Stealth Wear Aims to Make a Tech Statement

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THE term "stealth wear" sounded cool, if a bit extreme, when I first heard it early this year. It's a catchy description for clothing and accessories designed to protect the wearer from detection and surveillance. I was amused. It seemed like an updated version of a tinfoil hat, albeit a stylish one.

Fast-forward a few months. Flying surveillance cameras, also known as drones, are increasingly in the news. So are advances in facial-recognition technology. And wearable devices like Google Glass -- which can be used to take photographs and videos and upload them to the Internet within seconds -- are adding to the fervor. Then there are the disclosures of Edward Snowden, the fugitive former government contractor, about clandestine government surveillance.

It's enough to make countersurveillance fashion as timely and pertinent as any seasonal trend, like midriff tops or wedge sneakers.

Adam Harvey, an artist and design professor at the School of Visual Arts and an early creator of stealth wear, acknowledges that countersurveillance clothing sounds like something out of a William Gibson novel.

"The science-fiction part has become a reality," he said, "and there's a growing need for products that offer privacy."

Mr. Harvey exhibited a number of his stealth-wear designs and prototypes in an art show this year in London. His work includes a series of hoodies and cloaks that use reflective, metallic fabric -- like the kind used in protective gear for firefighters -- that he has repurposed to reduce a person's thermal footprint. In theory, this limits one's visibility to aerial surveillance vehicles employing heat-imaging cameras to track people on the ground.

He also developed a purse with extra-bright LEDs that can be activated when someone is taking unwanted pictures; the effect is to reduce an intrusive photograph to a washed-out blur. In addition, he created a guide for hairstyling and makeup application that might keep a camera from recognizing the person beneath the elaborate get-up. The technique is called CV Dazzle -- a riff on "computer vision" and "dazzle," a type of camouflage used during World War II to make it hard to detect the size and shape of warships.

Mr. Harvey isn't the only one working on such products. The National Institute of Informatics in Japan has developed a visor outfitted with LEDs whose light isn't visible to the wearer -- but that would blind some camera sensors and blur the details of a wearer's nose and eyes more effectively than a pair of sunglasses.

And Todd Blatt, a mechanical engineer in New York, is working on a lens-cap accessory for people who don't want to be recorded while talking with someone who is wearing Google Glass. Instead of asking that the computer glasses be removed entirely, they could instead hand the wearer the lens covering. Presto. No taping or photographing would occur during the conversation.

Mr. Harvey likened his work and that of others to the invention of the rivet in denim jeans. "That was a practical way of making them more durable," he said. Stealth wear, he said, is an "updated way of thinking about making your clothes more resistant to your environment and adapting them to protect you a little bit more."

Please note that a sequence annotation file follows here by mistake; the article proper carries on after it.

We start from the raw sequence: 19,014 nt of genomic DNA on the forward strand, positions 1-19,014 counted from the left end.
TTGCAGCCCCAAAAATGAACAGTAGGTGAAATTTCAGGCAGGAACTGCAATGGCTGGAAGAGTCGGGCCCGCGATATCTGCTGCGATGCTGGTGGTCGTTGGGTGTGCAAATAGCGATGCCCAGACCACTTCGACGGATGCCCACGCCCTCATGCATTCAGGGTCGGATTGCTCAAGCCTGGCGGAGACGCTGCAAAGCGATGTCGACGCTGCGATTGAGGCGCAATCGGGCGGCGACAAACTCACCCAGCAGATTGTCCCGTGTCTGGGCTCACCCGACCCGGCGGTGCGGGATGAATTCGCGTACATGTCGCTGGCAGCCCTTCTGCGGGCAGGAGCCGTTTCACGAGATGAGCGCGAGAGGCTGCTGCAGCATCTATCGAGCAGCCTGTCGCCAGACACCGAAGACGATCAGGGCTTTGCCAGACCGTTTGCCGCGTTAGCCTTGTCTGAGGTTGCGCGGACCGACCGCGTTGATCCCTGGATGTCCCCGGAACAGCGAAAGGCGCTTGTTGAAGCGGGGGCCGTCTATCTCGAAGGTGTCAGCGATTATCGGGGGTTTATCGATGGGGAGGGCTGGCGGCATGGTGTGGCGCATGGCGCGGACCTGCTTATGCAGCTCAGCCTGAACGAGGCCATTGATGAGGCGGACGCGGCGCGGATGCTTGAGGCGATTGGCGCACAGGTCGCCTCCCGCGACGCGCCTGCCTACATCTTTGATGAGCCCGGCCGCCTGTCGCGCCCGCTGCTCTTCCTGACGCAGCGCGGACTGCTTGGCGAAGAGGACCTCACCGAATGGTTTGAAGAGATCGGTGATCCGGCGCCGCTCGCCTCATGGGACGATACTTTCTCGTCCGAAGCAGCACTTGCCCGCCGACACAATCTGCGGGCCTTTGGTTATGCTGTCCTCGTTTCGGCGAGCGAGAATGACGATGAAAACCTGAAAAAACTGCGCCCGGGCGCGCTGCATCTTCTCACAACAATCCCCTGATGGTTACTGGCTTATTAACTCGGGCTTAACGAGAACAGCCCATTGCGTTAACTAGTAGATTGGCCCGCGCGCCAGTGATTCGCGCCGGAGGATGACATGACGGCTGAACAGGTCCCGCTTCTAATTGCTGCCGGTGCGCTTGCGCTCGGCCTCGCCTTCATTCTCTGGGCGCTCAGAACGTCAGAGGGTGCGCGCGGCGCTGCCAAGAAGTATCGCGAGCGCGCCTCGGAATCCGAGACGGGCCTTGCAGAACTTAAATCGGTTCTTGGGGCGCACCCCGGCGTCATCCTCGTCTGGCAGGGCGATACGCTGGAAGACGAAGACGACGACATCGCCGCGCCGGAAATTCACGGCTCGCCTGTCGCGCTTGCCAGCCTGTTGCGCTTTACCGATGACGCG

But these designers face a challenge: although technology has inspired some new fabrics and materials, high-tech fashion of any kind has yet to really take off.

There simply isn't much of a market for tech-savvy haute couture, said Becky Stern, an artist and the director of wearable electronics at Adafruit Industries, a company in New York that sells do-it-yourself electronics kits. Ms. Stern noted that a few years ago, clothing embedded with illuminated lights was relatively popular, but that interest later "kind of fell off."

Some of the most exciting experimentation is in the world of sports, she said, where athletic wear is being developed that can monitor a player's vital signs. Such products are commercially viable, she said, and the technology could eventually migrate to clothing designed specifically to protect the privacy of its owner.

Jan Chipchase, executive creative director of global insights at Frog Design, says he sees tremendous potential for an eventual stealth-wear market. He described current prototypes as "provocations," saying they raise "issues that are impacting our cities and public spaces that need more discussion and debate."

Mr. Harvey's items have not yet been thoroughly tested by intelligence firms or security experts. Most are still concepts, not ready for mass production. But he said he hoped that awareness of his designs might "empower you to control your identity a little more."

AND the mere fact that such designs are attracting attention online could pave the way for development of a mass market, said Joanne McNeil, a writer who covers Internet culture.

On her blog "Internet of Dreams," Ms. McNeil says that videos and mock-ups of not-yet-developed products, whether clothing or futuristic smartphones, are often popular online and may reflect the desires of a populace that larger corporations haven't tapped.

"Dreams outpace physical realities," she said.

In other words, even if stealth wear never becomes a viable or commercial reality, the newfound intrusiveness it responds to is genuine enough.

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This article originally appeared in The New York Times.


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